Situated on the N bank of the canalised WNW-ESE River Boyne as it passes through Trim, with the stream immediately to the SW. Provision of a town gaol is stipulated in a charter of 1430, but whether one was provided then is not known (Potterton 2005, 136). A prison (ME036-048085-) is associated with the castle from the beginning, but by the seventeenth century it was in disrepair and enticements for the lesee of the manor to construct a new structure at the castle were ineffectual. By c. 1617 the court had become established on the site of Franciscan friary (ME036-048025-) (Hennessy 2004, 12), and the goal had moved to Mill St. by 1684. The form of the Mill Street building is not known, but it had been replaced by a new prison building in 1760 (ibid. 12). This was extended c. 1805 and extended again in 1823 to include a treadmill, 36 cells, 4 debtors’ rooms, 7 dayrooms, a chapel, and a hospital room. This wasn’t enough to sustain it and it was closed in 1833. It seems to have been U-shaped with two or three wings extending from the street frontage towards the river as depicted on the 1836 OS 6-inch map where it is described as the ‘Old Gaol’.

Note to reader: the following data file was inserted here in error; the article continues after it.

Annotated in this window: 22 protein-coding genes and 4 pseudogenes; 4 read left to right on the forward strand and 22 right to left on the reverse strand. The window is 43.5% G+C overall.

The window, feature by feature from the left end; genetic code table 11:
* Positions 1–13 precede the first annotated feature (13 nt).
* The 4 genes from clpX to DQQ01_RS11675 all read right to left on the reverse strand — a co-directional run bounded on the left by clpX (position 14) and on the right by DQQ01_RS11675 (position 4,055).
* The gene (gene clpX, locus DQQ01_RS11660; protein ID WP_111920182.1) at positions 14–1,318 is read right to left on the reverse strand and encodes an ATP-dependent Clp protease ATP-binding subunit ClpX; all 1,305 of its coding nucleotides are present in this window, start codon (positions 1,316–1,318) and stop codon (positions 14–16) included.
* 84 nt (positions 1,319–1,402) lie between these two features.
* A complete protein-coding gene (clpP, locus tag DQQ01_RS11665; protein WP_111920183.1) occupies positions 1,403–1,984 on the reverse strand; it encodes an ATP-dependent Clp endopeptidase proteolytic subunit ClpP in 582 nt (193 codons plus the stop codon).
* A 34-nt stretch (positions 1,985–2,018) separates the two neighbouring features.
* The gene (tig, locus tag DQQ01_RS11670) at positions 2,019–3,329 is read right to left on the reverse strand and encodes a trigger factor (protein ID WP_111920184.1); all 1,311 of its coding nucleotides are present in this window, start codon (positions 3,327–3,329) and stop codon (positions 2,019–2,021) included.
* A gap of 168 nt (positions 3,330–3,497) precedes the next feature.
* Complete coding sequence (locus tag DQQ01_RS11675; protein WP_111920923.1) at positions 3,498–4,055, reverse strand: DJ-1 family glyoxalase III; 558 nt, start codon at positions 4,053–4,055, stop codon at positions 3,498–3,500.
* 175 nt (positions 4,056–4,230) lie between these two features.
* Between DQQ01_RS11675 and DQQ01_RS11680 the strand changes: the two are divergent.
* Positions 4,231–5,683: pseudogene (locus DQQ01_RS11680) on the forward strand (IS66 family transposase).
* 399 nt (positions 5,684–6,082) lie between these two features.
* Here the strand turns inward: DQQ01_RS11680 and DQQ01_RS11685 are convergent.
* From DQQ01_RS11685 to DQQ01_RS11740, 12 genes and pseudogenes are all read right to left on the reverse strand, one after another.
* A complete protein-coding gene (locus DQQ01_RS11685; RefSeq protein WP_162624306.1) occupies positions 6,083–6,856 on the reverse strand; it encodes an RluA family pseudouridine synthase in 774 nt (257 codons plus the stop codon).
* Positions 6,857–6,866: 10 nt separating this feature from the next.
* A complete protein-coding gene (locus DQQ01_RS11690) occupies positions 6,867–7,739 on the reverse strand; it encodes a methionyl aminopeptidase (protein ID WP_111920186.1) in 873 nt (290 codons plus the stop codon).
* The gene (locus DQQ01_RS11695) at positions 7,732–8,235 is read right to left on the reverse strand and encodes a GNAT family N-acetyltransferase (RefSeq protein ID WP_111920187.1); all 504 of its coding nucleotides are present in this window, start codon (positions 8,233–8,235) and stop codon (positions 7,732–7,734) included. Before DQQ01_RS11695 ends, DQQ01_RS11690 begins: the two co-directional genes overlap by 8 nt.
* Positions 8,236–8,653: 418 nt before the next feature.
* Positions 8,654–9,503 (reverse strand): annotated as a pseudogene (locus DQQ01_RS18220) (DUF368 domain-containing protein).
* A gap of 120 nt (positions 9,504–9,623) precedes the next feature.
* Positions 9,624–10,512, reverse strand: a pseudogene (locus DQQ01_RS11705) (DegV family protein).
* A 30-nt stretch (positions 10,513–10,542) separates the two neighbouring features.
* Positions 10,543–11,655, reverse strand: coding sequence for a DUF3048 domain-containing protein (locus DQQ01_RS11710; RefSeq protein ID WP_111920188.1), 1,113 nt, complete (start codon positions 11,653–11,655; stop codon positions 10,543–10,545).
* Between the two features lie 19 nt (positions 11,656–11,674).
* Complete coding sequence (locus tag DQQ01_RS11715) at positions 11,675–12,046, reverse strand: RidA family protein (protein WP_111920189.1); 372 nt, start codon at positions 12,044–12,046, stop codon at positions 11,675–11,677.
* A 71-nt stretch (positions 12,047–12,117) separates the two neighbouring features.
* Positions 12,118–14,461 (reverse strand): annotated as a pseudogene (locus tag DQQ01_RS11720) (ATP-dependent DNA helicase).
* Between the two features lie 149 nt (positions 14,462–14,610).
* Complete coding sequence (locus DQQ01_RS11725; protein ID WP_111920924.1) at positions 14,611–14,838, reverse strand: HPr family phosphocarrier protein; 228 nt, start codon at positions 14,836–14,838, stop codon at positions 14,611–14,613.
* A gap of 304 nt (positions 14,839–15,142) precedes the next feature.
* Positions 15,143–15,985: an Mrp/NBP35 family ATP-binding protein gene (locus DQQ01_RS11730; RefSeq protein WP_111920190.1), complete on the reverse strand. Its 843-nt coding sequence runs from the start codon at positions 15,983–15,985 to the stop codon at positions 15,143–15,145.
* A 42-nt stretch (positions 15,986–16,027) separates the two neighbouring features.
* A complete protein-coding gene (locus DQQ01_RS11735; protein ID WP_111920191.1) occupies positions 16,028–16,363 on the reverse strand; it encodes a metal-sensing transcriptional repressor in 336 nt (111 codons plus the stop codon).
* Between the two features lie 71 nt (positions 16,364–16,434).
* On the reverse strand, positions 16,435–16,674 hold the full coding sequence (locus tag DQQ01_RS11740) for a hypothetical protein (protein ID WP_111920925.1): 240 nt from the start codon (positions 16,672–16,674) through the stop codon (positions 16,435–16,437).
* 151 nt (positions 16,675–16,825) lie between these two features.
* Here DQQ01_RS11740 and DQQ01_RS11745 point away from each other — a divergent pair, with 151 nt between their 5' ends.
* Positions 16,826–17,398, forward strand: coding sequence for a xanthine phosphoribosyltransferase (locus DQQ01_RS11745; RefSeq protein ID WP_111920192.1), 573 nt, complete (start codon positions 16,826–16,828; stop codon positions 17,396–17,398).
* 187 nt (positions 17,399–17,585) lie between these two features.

Compiled by: Michael Moore
Date of upload: 9 July 2019Description Source: National Monuments Service, Department of Arts, Heritage Regional, Rural and Gaeltacht Affairs.